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|Articles - April 2013|
|Monday, April 01, 2013|
BY CHRISTINA COOKE
For the next four years, a niche bike apparel company with its U.S. headquarters in Portland will outfit the top-ranked pro-cycling team in the world. The London-based company Rapha announced in January its sponsorship of the British Team Sky, which claims 2012 Tour de France winner Bradley Wiggins and several national champions among its ranks.
“This is the highest level,” says Slate Olson, general manager of Rapha’s Portland office, which oversees marketing, customer service and distribution in North America. “We have high, high hopes.”
Since launching in 2004, Rapha has produced cycling apparel known for its understated retro styling, high-quality merino fabric and unapologetic high prices — most jerseys cost at least $200. The company grossed $30 million in 2012, a 50% increase over 2011, and hopes to achieve a similar growth rate this year with the help of the international spotlight. The Portland headquarters, for its part, is gearing up to support the expected worldwide expansion.
Fran Millar, head of Team Sky’s business operations, says the team broke its contract with former sponsor Adidas a year early to sign with Rapha because leaders realized they wanted a company that specialized in cycling.
“At the core of their business is the idea of making people fall in love with the sport, and that’s what we want to do,” Millar says. “I don’t think we could be more closely aligned.” Rapha produced 700 custom pieces of on- and off-bike clothing for each of the team’s 27 riders and 68 staff. It also developed lines of performance apparel and street clothes for fans.
Olson sees many benefits to the investment on Rapha’s end. Sponsorship will allow the company to build credibility as a high-performance brand and fine-tune its designs with help from the pros. While cycling is hugely popular in Europe, where most pro races take place, Olson sees potential for the sport’s growth in the U.S. — aided by the fact that two of Team Sky’s riders are American. The team will compete in the USA Pro Challenge in August.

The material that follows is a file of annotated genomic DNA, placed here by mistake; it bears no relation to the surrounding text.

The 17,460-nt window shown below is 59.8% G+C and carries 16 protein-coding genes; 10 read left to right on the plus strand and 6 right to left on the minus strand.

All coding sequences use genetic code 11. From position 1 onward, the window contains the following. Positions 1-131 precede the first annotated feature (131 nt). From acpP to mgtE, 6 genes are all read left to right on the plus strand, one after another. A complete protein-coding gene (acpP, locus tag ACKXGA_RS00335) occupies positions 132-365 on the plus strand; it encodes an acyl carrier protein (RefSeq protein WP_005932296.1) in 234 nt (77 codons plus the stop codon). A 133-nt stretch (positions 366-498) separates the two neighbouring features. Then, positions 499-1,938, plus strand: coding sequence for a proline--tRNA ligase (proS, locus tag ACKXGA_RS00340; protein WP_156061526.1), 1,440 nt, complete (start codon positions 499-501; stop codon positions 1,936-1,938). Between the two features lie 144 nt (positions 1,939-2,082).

“We have massive lengths we can go to here based on the sheer size of our country and the number of cyclists,” Olson says.
Already, the North American headquarters has begun preparations to serve a larger market. The seven-person Portland office intends to hire several more employees over the next few years. Distribution, formerly in London, relocated to Portland last February. And while the primarily online company does not plan to add U.S. retail partners beyond the existing 14, it will establish additional Rapha Cycle Clubs: retail spaces that sell gear plus coffee and food. There’s one in San Francisco, and Olson expects another three or four to open in the next few years.
In addition, the Portland headquarters will continue disseminating positive stories to inspire potential customers. Outfitting the No. 1 team in the world, Olson says, will “give us a pretty big megaphone.”
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Oregon’s new marijuana law is expected to lead to a bevy of new business opportunities for the state. And not just for growers. Law firms, HR consultants, energy efficiency companies and many others are expected to benefit from the decriminalization of pot, according to panelists at an Oregon Business breakfast meeting on Tuesday.
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There are more than 10 million former military members working in the United States.
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An international architecture firm known for its design of the National September 11 Memorial Museum Pavilion in New York unveiled its plan this week for a modern indoor/outdoor food market at the foot of the Morrison Bridge in downtown Portland.
Friday, July 10, 2015
BY JACOB PALMER
Most of the food Americans consume is trucked in from hundreds of miles away. Eric Wilson, co-founder and CEO of Gro-volution, wants to change that. So this past spring, the Air Force veteran and former greenhouse manager started work on an alternative farming system he claims is more efficient than conventional agriculture, and also shortens the distance between the consumer and the farm.
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